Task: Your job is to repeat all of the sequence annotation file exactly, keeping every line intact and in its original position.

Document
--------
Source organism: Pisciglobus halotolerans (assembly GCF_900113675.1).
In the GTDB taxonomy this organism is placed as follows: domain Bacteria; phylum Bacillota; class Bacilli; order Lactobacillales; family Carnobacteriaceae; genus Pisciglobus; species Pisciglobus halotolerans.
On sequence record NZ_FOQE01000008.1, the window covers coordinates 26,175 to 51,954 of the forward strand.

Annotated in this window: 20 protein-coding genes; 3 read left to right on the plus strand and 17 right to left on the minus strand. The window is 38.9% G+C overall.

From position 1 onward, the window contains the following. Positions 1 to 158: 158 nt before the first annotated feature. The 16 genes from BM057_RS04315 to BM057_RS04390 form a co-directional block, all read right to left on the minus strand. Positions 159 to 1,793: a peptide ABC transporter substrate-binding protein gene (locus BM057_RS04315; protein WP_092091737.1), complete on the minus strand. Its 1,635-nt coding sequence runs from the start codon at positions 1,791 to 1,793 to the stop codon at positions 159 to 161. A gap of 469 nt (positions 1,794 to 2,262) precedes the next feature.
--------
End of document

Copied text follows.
Source organism: Pisciglobus halotolerans (assembly GCF_900113675.1).
In the GTDB taxonomy this organism is placed as follows: domain Bacteria; phylum Bacillota; class Bacilli; order Lactobacillales; family Carnobacteriaceae; genus Pisciglobus; species Pisciglobus halotolerans.
On sequence record NZ_FOQE01000008.1, the window covers coordinates 26,175 to 51,954 of the forward strand.

Annotated in this window: 20 protein-coding genes; 3 read left to right on the plus strand and 17 right to left on the minus strand. The window is 38.9% G+C overall.

From position 1 onward, the window contains the following. Positions 1 to 158: 158 nt before the first annotated feature. The 16 genes from BM057_RS04315 to BM057_RS04390 form a co-directional block, all read right to left on the minus strand. Positions 159 to 1,793: a peptide ABC transporter substrate-binding protein gene (locus BM057_RS04315; protein WP_092091737.1), complete on the minus strand. Its 1,635-nt coding sequence runs from the start codon at positions 1,791 to 1,793 to the stop codon at positions 159 to 161. A gap of 469 nt (positions 1,794 to 2,262) precedes the next feature.